It certainly has, though, around the coffee machines at companies and in the lunchrooms.

The trigger this week was an incident which took place at approximately 10h30 at the Verbeau elementary school in Châlons-en-Champagne, located near Rheims. All the press and TV reports agree: at recess time, a 10-year old fifth grade student had been talking to his brother and a friend through the school fence. At the end of recess, though the other children returned to the classroom without a fuss, the 32-year old female teacher had to come over to the kid and request him to go back to class. The child simply ignored her and continued talking to his brother. She then took the child by the elbow and moved him along gently.

This was not to the liking of the brother (aged 23) and his friend (aged 18, the legal majority in France), so they simply entered the school and beat up, i.e., physically attacked, the teacher, who apparently ended up prostrate on the playground receiving kicks to the head. A female school colleague (aged 45) who attempted to intervene was also attacked and injured. The police were called and the two perpetrators arrested promptly and taken down to the local police station.

French law provides that those who commit crimes in such circumstances can be judged in what is termed an "immediate appearance" (comparution immédiate): they are held without bail until they are arraigned before a judge in criminal court. They have charges read to them and can then enter a plea; they are allowed counsel, naturally. The trial takes place immediately and the criminal (s) sentenced, if found guilty. Americans might think of this French system as an extended "police court" or "night court", depending on the state one is from, where one is judged after being caught in the act (in flagrante delicto).

The buzz at the coffee machines and the cafés on the day after the assault on the teachers was basically divided into two parts, while waiting for the court appearance which was scheduled for two days hence.

The first concerned the insecurity into which French society has seems to have fallen. Ten or fifteen years ago such an incident would have been unheard of: now, alas, the increasing violence and vandalism have become an unpleasant and continuing part of life here in France. The Ministry of Education has even been counting incidents of "incivilities" for the past several years so as to analyze what can be done: (press reports state that the Ministry quotes an increase of 1 % in 2005/2006 over 2004/2005, but interpretations of these statistics differ).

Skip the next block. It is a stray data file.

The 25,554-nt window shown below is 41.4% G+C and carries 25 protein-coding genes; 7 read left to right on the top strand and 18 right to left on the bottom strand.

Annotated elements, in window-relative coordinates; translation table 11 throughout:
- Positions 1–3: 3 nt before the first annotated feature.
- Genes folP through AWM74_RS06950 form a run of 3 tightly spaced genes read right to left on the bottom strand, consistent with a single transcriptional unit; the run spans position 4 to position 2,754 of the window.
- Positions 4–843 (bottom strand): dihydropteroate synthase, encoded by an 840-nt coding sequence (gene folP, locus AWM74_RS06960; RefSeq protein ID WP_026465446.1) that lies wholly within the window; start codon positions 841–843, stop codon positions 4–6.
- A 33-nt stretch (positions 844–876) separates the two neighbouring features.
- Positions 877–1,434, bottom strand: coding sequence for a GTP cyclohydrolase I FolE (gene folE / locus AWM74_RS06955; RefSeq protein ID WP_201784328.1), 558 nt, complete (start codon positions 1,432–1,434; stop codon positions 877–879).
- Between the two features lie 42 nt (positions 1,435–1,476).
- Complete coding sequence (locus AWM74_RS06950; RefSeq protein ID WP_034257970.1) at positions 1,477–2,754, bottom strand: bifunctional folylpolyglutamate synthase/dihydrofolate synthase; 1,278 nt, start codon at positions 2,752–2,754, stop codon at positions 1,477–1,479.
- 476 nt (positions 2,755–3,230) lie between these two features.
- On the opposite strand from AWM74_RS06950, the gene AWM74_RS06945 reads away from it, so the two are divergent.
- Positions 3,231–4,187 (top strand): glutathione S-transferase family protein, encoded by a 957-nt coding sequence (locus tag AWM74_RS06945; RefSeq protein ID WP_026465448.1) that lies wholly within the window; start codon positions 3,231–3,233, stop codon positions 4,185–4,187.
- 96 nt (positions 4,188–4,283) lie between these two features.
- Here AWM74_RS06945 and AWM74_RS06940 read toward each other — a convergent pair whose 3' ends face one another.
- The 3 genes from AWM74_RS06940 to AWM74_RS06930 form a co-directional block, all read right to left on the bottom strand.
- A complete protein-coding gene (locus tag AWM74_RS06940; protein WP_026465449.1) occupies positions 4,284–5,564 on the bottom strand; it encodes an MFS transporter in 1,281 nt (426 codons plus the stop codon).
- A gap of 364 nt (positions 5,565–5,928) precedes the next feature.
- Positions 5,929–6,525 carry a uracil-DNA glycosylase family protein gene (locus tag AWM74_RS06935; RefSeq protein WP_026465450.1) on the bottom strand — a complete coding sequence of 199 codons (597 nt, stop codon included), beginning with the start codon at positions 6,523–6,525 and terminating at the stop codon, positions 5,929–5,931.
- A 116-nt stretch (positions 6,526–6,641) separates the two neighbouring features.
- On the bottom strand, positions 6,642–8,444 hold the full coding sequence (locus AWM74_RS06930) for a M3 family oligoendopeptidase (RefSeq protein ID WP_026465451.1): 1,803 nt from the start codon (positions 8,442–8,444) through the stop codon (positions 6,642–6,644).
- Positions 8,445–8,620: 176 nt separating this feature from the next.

Over coffee or lunch then, every time an incident like this takes place, anecdotal stories are invariably exchanged. It is the topic of the day in the workplace, the event which that day can color, for better or for worse, an individual's perception of the surrounding society. After beginning with this week's schoolyard beating incident itself, the discussions Amerloque observed quickly moved along to the criminal justice system – how it simply doesn't seem to have a grasp of the situation, how it appears to favor the criminal over the victim, and how it looks like violence is increasing day by day, in spite of the statistics trumpeted by the media and certain organizations. There never seemed to be any divergence of opinion on this, at all: everyone agreed that the justice system was on the ropes. (For some time now Amerloque has been hard-pressed to find anyone – not a tourist or a visitor, but a normal member of French society - who has not had a close member of her or his family attacked on the street, in the subway, in the bus, at the bus stop, or in the schools. Many indicate that they have been attacked themselves. This hold true for Amerloque's family, as well, by the way.)